In the first of a five-part series on the top challenges facing employees today, The Team’s employee engagement expert, Cliff Ettridge, shares how to challenge beliefs and manage change through storytelling.
There’s a reason many classic stories start with the immortal words: once upon a time. There’s comfort in the past – the known. Stories provide context. And this is very relevant for organisations undergoing change.
Change may be the new normal, but how does the experience of change actually sit with most employees? Not well, unfortunately.
You see, we tend to trust things that have been around for a long time. It suggests a level of certainty. This study from 2010 asked students about the relative merits of academic courses, health practices and art, according to longevity. The longer it had been around, the more they trusted it – something that’s particularly pertinent in today’s world, filled with ‘alternative facts’ and ‘fake news’.
As WH Bovey wrote in his study on resistance to change: “According to the A-B-C theory of personality… “A” (the activating event) does not cause “C” (the emotional and behavioural consequence); instead, it is “B” (an individual’s belief) about ”A” that largely causes ”C”. And those beliefs are instilled over time.
Understandably, people are reluctant to challenge their own beliefs. That’s why change is uncomfortable for employees. But these feelings can be overcome when an organisation communicates the journey it’s been on, as well as the direction it’s heading in. It’s a way of using past events to make sense of the future.
RBS has successfully done this through two campaigns – ‘Think Outside the Bank’ and ‘Determined to make a Difference’. These shared employee and customer stories using simple constructs that reiterate the strengths of the bank and what is required to turn the bank’s fortunes around. This relatable, personal storytelling makes change feel like opportunity. Regular storytelling also acts as a drumbeat to keep momentum up, as you ease employees through change.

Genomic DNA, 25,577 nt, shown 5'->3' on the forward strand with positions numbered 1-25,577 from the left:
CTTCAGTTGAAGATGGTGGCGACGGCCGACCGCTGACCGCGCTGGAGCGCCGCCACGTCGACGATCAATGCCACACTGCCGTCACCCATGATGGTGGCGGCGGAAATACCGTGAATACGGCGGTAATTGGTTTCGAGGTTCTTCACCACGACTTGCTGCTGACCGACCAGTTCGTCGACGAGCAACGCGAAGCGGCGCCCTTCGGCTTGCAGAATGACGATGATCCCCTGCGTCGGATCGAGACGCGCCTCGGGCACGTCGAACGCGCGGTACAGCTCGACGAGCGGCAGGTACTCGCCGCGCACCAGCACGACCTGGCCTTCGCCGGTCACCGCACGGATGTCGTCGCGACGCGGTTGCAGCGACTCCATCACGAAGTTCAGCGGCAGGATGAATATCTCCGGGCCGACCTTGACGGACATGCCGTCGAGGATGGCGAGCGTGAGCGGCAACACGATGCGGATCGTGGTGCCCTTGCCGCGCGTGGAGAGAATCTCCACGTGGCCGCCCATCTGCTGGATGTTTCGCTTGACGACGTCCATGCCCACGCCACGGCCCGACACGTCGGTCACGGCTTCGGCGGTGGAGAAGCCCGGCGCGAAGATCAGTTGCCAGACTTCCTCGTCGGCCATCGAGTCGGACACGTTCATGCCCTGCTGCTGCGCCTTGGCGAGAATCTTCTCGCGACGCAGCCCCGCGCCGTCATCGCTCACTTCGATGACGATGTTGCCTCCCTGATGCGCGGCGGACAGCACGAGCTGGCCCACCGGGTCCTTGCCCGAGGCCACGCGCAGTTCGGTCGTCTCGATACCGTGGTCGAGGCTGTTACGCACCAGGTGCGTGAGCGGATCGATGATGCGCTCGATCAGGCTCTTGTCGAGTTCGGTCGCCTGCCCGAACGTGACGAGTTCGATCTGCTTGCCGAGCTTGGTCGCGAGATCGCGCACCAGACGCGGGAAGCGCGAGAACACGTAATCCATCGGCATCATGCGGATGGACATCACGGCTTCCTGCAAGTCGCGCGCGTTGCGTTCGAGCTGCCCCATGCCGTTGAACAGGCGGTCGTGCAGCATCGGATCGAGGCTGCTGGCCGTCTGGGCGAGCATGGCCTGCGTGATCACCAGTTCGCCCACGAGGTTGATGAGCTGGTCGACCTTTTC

Some employees thrive on change, but many don’t. Recent work using one of our online psychometric profiling tools revealed that a massive 80 per cent of a client’s employees weren’t the challengers they thought they were: many yearned for a sense of stability.
The result of this is a significant tension because change is unavoidable for any employee wishing to succeed. The importance of learning new skills has been explored in depth by Accenture. The ability to change, learn and adopt new technology has been cited as a number one concern by employees. The rational realisation is there, but that doesn’t make the emotional leap any easier, which is why telling stories about change is so important.
And the best storytellers are often the employees themselves. Avanade, one of the biggest Microsoft consultancies in the world, has invested in creating communities of employees to share the stories about what clients are up to and how to move to the next level of skills development.
BP has gone further. Post Deepwater Horizon, storytelling became central to their values and behaviours internal campaign work. Stories gave them a way to fix employee’s attention on what ‘good’ looks like, and rebuild pride in what they do. So successful, storytelling is now helping to shape the brand on the outside.
The stories that inspire change all have one thing in common: they leave people asking, what could I do better?